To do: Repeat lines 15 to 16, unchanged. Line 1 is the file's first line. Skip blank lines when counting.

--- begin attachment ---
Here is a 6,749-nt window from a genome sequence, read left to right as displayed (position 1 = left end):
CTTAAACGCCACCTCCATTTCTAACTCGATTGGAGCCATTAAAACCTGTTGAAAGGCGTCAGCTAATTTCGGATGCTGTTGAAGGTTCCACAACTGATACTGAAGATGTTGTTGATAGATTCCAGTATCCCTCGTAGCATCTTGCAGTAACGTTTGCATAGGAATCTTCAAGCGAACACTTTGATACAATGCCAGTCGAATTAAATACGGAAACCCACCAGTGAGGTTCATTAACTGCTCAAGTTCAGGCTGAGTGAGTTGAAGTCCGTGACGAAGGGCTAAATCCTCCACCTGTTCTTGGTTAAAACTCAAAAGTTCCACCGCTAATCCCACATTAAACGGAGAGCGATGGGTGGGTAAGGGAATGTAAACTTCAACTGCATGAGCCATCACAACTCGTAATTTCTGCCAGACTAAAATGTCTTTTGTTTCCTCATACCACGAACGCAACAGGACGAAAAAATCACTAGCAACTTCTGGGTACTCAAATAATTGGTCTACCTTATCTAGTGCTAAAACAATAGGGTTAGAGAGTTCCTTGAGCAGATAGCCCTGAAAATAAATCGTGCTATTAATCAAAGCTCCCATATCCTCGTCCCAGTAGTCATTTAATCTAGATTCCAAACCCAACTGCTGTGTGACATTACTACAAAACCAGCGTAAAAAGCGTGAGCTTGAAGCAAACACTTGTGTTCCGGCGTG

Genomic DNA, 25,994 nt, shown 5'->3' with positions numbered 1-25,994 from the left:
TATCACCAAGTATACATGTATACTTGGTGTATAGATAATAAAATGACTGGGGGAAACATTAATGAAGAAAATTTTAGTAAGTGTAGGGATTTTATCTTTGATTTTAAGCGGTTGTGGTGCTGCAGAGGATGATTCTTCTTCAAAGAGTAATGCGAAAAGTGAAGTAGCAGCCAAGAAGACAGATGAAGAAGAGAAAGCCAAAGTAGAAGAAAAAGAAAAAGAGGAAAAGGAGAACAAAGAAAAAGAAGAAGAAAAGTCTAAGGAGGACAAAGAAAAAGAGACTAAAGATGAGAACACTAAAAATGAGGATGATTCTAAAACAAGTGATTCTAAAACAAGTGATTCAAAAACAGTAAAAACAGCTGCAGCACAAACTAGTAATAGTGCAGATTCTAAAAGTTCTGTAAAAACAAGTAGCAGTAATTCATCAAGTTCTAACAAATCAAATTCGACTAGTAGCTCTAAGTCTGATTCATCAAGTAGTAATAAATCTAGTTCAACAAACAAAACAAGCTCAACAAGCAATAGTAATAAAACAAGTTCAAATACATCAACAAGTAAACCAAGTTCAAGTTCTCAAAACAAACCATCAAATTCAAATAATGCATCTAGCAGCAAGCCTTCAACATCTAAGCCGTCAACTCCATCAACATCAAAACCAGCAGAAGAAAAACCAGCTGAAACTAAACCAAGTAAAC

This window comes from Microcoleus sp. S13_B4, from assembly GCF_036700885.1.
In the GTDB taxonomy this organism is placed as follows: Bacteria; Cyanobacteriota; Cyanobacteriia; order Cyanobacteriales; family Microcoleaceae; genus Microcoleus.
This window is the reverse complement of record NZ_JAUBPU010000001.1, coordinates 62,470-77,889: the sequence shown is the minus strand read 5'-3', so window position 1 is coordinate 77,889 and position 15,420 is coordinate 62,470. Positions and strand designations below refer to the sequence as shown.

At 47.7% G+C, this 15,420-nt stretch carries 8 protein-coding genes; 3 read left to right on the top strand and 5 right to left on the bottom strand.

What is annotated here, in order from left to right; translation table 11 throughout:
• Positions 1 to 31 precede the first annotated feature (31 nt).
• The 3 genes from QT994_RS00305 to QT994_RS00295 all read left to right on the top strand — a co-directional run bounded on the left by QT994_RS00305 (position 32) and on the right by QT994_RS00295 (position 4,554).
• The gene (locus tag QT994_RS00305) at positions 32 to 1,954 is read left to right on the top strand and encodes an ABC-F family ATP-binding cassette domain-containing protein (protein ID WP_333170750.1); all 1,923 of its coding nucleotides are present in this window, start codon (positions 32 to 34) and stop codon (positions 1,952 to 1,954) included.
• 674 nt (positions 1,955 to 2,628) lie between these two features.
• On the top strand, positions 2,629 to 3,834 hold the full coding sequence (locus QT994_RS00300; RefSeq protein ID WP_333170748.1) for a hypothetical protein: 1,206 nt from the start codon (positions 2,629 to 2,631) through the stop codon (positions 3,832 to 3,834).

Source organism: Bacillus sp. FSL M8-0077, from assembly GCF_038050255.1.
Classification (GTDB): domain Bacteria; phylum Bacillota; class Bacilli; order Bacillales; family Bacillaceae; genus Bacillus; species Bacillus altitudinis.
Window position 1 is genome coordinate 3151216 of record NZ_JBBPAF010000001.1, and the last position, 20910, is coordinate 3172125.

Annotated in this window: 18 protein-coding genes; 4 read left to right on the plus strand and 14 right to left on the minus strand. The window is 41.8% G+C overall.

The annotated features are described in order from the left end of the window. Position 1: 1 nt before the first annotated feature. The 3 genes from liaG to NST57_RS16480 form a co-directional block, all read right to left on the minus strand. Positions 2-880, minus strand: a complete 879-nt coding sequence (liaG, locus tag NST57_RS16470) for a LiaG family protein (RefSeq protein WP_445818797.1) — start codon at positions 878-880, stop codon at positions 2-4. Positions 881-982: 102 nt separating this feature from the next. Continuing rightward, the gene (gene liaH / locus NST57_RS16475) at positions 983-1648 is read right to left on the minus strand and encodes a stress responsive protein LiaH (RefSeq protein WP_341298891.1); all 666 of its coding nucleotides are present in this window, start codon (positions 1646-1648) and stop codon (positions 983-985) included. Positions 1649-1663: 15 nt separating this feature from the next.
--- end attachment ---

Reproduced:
Source organism: Bacillus sp. FSL M8-0077, from assembly GCF_038050255.1.
Classification (GTDB): domain Bacteria; phylum Bacillota; class Bacilli; order Bacillales; family Bacillaceae; genus Bacillus; species Bacillus altitudinis.